Rolling Stone magazine features accused Boston bomber Dzhokhar Tsarnaev, 19, on the cover and will hit newsstands Aug. 3. The public has waged war via Facebook and Twitter, and CVS and Tedeschi Foods have promised not to sell the magazine.
CVS wrote on its Facebook page:
“CVS has decided not to sell the current issue of Rolling Stone featuring a cover photo of the Boston Marathon bombing suspect. As a company with deep roots in New England and a strong presence in Boston, we believe this is the right decision out of respect for the victims of the attack and their loved ones.”
Tedeschi Foods, based in Rockland, Mass., posted the picture with a line crossed through it on a Facebook page and stated, “ . . . music and terrorism don’t mix!”
Rolling Stone’s Facebook post had nearly 5,000 comments Wednesday morning after revealing the cover Tuesday, July 16. Reportedly, Adrienne Graham commented, “Oh look, Rolling Stone magazine is glamorizing terrorism. Awesome, I will NOT be buying this issue, or any future issues.” The magazine features an in-depth profile on Tsarnaev, entitled “Jahar’s (Dzhokhar’s nickname) World. Writer Janet Reitman spent two months interviewing childhood friends, teachers and law enforcement agents for insights on the accused bomber.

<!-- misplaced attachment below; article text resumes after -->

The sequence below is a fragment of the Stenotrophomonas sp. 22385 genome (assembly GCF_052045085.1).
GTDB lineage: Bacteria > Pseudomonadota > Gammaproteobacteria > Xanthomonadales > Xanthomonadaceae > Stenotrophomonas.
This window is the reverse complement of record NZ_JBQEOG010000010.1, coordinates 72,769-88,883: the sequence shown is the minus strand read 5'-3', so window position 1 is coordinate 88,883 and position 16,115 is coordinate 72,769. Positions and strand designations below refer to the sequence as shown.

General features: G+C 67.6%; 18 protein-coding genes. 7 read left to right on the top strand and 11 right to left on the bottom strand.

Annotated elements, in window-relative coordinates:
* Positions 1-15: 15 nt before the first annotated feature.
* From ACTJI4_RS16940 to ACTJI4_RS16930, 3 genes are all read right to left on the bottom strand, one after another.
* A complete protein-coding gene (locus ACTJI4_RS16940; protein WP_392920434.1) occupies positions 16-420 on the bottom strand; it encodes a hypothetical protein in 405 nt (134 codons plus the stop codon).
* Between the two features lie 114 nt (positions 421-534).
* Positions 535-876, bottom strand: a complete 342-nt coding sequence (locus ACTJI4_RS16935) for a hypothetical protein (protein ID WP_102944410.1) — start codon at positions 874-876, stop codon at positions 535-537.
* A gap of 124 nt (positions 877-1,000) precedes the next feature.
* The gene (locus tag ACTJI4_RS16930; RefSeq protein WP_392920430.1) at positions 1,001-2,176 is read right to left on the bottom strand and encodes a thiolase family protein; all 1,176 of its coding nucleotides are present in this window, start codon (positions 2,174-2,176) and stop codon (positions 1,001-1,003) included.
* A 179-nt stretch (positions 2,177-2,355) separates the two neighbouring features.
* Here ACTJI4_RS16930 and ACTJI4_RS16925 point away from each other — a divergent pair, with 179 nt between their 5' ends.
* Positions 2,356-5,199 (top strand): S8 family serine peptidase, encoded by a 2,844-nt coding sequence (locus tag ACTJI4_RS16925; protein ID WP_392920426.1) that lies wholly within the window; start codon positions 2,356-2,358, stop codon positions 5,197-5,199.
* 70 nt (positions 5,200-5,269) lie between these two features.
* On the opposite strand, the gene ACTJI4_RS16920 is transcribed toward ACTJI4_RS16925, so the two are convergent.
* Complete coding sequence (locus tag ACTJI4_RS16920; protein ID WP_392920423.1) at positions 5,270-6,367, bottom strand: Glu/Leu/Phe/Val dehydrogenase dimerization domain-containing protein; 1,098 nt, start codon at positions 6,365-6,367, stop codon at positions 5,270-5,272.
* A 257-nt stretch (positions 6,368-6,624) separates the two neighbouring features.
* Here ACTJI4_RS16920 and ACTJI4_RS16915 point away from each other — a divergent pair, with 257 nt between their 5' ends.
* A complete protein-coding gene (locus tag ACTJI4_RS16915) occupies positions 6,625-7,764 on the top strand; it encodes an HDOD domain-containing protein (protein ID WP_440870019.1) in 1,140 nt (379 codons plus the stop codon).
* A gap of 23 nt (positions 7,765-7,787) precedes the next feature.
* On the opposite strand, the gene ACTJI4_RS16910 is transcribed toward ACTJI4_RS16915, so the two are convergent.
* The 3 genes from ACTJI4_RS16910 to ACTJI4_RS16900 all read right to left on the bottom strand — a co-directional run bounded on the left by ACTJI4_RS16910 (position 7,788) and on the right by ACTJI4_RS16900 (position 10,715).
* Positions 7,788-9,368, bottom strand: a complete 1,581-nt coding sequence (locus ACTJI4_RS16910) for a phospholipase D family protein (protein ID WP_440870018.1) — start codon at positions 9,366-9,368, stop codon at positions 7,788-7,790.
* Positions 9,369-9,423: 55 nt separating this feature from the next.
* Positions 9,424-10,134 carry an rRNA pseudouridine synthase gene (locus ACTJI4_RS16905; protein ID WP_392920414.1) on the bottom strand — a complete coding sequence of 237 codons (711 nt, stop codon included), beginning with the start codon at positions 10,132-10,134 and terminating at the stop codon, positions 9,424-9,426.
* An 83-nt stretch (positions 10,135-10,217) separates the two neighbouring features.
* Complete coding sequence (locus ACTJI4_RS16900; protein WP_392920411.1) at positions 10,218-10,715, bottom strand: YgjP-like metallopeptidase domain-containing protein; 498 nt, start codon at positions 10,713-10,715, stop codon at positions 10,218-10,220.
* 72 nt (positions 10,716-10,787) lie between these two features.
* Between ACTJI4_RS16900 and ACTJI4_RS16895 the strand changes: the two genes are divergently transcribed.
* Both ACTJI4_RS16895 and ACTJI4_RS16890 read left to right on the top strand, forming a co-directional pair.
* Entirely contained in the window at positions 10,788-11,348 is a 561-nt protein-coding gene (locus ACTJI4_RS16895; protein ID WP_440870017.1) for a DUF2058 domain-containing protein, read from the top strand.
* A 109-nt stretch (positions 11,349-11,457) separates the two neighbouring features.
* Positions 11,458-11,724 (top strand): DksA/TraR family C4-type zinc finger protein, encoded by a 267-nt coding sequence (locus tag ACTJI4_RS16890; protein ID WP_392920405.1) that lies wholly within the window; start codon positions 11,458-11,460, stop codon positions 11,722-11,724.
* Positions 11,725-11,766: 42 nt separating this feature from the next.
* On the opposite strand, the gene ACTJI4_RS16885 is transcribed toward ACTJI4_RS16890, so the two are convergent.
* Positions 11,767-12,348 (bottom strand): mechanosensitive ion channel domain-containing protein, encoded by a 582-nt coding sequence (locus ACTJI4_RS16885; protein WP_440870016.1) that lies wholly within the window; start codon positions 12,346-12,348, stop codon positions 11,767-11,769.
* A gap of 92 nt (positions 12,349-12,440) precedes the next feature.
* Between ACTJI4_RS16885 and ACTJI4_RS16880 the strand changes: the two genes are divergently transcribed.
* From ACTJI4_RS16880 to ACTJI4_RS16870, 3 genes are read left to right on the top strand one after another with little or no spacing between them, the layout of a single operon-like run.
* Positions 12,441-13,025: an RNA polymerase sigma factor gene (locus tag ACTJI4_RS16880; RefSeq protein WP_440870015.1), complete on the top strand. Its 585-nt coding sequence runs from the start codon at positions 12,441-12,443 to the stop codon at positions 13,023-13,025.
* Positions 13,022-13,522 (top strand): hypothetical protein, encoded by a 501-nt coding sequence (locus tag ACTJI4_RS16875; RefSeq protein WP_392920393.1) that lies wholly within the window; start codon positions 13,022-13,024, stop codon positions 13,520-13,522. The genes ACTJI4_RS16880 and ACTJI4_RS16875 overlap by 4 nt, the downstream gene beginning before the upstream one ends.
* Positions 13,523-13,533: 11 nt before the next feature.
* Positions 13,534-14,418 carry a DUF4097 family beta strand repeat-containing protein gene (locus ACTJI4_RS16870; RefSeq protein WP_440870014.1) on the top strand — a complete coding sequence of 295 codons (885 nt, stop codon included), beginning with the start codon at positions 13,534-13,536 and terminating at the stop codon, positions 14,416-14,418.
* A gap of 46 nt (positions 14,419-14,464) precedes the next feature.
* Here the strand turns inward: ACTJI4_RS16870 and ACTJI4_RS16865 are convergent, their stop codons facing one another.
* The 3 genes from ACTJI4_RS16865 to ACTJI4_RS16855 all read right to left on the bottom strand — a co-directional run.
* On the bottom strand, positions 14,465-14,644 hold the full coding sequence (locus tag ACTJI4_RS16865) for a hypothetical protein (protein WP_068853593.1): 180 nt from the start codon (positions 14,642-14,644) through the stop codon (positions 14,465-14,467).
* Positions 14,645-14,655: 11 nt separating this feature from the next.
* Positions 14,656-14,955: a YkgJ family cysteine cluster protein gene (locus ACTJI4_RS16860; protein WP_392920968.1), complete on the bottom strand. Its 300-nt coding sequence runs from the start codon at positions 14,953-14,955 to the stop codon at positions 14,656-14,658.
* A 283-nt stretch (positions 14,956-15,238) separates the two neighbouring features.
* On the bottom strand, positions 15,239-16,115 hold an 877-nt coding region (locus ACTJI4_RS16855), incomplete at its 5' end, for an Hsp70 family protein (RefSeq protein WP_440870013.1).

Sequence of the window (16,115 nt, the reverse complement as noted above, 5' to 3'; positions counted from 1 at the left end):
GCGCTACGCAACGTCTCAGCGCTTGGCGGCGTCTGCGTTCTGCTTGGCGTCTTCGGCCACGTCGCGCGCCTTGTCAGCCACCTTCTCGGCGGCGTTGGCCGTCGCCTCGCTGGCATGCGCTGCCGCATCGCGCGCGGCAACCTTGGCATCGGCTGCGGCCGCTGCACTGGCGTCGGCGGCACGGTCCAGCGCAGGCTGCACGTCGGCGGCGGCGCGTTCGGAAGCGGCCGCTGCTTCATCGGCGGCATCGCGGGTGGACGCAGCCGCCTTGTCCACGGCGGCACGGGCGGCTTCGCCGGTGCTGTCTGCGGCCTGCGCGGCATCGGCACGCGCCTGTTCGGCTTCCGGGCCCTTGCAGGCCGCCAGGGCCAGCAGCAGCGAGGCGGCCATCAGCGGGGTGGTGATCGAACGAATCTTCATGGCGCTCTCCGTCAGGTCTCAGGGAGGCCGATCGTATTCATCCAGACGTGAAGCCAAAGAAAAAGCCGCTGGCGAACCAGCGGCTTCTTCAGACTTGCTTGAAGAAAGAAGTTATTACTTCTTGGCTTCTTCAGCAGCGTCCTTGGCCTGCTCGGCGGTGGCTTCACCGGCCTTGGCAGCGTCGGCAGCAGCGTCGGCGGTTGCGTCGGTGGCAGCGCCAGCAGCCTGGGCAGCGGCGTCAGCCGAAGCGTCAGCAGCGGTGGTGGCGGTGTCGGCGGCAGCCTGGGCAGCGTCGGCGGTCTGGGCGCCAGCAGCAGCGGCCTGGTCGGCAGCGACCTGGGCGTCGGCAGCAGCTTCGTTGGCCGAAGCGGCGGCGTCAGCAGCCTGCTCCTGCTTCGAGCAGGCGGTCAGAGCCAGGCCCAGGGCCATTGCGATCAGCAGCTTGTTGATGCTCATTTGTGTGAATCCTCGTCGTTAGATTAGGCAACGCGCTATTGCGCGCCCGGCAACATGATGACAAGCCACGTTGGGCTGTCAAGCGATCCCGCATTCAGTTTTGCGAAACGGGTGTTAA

Cover photography is a glossy, photo shopped picture which originally appeared on Dzhokhar’s Facebook page, in which the infamous teen looks like a “rock star. Since anger and indignation was voiced, Rolling Stone has posted the entire article online. One member of the “Free Jahar” movement tweeted, “#BoycottRollingStone calling Djahar a monster and stirring the pot even more shame on you! Innocent until PROVEN guilty,” tweeted @Jahars_Tsarnaev,” according to a CNN report.
Critics say Rolling Stone’s actions blur the line between genuine fame and notoriety, and Northeastern University criminologist, Jack Levin, per a Fox News report said, “If they want to become famous, kill somebody,” is the message it sends. “The Bomber” is displayed on the cover and also reads, “How a Popular Promising Student Was Failed by His Family, Fell Into Radical Islam and Became a Monster.”
Dzhokhar Tsarnaev and his brother, Tamerlan Tsarnaev, 26, were accused of planting twin bombs at the iconic Boston marathon bombing where three were killed and more than 260 were injured. Tamerlan was killed in a shootout with police in Watertown, Mass., and younger brother Dzhokhar was captured. On July 10, Dzhokhar pleaded not guilty to 30 counts of a federal indictment. If the government seeks capital punishment, he could face the death penalty.